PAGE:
The Science of Sleep: How Much Does Your Child Really Need?

My five-year-old started kindergarten this week. The low-key summer — which he spent digging in dirt and running through sprinklers — is over, and we’re officially on a new, more structured back-to-school schedule.

Like many parents, I know my kid’s sleep affects not just his mood and energy, but also his ability to think clearly, remember, and learn. We tend to think of sleep as a time of rest or the body’s “off mode,” but it’s not really; it’s a busy, active time when growth hormones are secreted and connections between brain cells are strengthened. Kids can do the basics when they’re tired — eat, talk, run around — but sophisticated thinking and concentration takes a big hit, even with just a modest decrease in sleep.

In one study, researchers saw that when sixth graders slept just one hour less per night, they performed like the average fourth grader on neurobiological tests (tests that are good predictors of achievement and classroom behavior). Another experiment showed that just 27 minutes more of sleep made a significant improvement in how restless, impulsive, and moody children were. Restricting their sleep by 50 minutes had the opposite effect.

So given the connection between sleep and school, productivity, and happiness, exactly how much shut-eye does your child need? And — beyond the simple number tally — how can you tell if your child is really getting enough?

To start, here’s what researchers and sleep experts agree are recommended sleep times for the whole family. Keep in mind that the numbers refer to actual sleep, not just time spent in bed. It can take young children a long time to wind down, so if yours gets into bed at 7:30 p.m. but doesn’t drift off till 8:00 p.m., that’s when the clock actually starts.

Age and Sleep Needs
Newborns: 12-18 hours
Infants (3-11 months): 14-15 hours
Toddlers (1-3 years): 12-14 hours
Preschoolers (3-5 years): 11-13 hours
Children (5-10): 10-11 hours
Teens (10-17): 8.5-9.25 hours
Adults: 7-9 hours

Where do these recommendations come from? They’re made from putting together data on optimal sleep (through studies of extended and shortened sleep durations) and also considering how much sleep kids actually get. Not surprisingly, there’s a difference between kids’ optimal and actual sleep patterns — the former being the better benchmark.

Notice that sleep recommendations are given as a range, not a magic number —that’s because kids vary slightly in the amount their bodies need. The same applies to adults: I personally need 8 hours of sleep to feel in top shape, but my husband seems to do well with 7 or 7.5. Our biological makeup gives us slightly different sleep needs, but checking your child’s sleep against the range of recommended hours is a good first step.

If your little one falls outside the range and you’re wondering whether he’s an exception (“he just doesn’t seem tired!”), it’s possible, but not likely. Taking adults as an example, it’s estimated that between one and three percent legitimately need less sleep than the norm, and it’s been suggested that out of every 100 people who believe they are “short sleepers,” only five actually are. Chances are, if your child seems fine on less sleep, he would do even better with 30-60 minutes more.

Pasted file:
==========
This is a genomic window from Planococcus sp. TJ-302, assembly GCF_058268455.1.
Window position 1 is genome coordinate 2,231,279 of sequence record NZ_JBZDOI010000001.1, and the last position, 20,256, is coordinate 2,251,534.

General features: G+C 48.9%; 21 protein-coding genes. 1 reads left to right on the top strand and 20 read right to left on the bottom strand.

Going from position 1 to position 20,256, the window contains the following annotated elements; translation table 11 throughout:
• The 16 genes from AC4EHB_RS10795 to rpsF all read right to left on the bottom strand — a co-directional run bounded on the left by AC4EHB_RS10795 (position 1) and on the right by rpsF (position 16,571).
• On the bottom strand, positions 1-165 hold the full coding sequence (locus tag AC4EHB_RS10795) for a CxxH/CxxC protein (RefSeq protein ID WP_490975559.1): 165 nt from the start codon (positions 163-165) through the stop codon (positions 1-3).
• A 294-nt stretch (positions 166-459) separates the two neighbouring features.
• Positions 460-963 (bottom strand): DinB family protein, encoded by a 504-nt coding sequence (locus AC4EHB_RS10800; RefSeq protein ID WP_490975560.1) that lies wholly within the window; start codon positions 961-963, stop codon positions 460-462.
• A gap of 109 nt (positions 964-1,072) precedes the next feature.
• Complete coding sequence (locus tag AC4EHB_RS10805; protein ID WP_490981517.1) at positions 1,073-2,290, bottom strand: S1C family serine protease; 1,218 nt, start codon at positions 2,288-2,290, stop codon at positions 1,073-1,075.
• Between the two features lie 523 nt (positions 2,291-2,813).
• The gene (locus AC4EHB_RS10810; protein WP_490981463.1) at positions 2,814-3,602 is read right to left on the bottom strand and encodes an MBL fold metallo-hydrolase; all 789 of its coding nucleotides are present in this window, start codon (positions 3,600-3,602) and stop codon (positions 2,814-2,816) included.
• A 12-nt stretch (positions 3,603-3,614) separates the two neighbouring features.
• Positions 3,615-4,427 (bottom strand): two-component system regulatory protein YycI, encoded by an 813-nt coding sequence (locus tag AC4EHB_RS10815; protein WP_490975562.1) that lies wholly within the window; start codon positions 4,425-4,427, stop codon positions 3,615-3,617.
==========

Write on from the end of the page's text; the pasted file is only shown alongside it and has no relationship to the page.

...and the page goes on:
Just hitting the numbers isn’t enough, though. Assuming your child falls in the right range, his behaviors are now your strongest clues to gauge how well-rested he is. It’s rare for children to yawn, stretch, and tell you they’re ready for bed (red flag if they do — that usually means overtired), so here’s what to look for. These are the telltale signs of a rested child, versus a sleep-deprived one.

Well-rested kids typically:
• Wake up naturally
• Are alert most of the day or until their scheduled naptime
• Do not fall asleep in the stroller or car in between naps
• Have the same sleep schedule on weekdays and weekends
• Have the same nap habits at school and home

Kids who need more sleep typically:
• Need to be woken up in the morning
• Are hyperactive, inattentive, or moody
• Fall asleep in the car or stroller before scheduled naptimes
• Sleep in on the weekends, or
• Fall asleep in school outside of a regular naptime.

Don’t worry if your child has some characteristically sleepy signs off and on. Kids accumulate subtle “sleep debt” just like adults, so taking an extra long nap, nodding off in the car, or sleeping in on a Saturday morning once in a while are all ways of catching up and paying that sleep debt back. The problem is that sleep is somewhat flexible: a three-hour nap on Sunday might compensate for staying up to watch a movie on Saturday. But the fact remains that our kids’ circadian rhythms thrive on regularity, and they’re happiest when they keep to roughly the same schedule of activity and rest.

It doesn’t mean you can’t bend the rules every so often. Even in our house (notorious for early-bird sleep practices), we bend. We eat out on Friday nights, which can lead to missed bedtimes, sometimes my one-year-old’s nap has to fit around the family’s activities, and on special occasions like holidays, we have to be flexible as well. In an exciting social setting, my kids, like many, actually don’t turn into pumpkins when their bedtime nears — they party until we get home, at which time their tiny bodies collapse.

Still, I can see that less-than-optimal sleep affects their mood, and even when I can’t see it, below the surface I know it tugs on their creativity and critical-thinking skills. Just like food, top-notch sleep is one of the basics. When it’s off, it’s like a crack in the foundation. When it’s on track, your child is starting the day from a better, smarter, happier place.

Article Posted 5 years Ago

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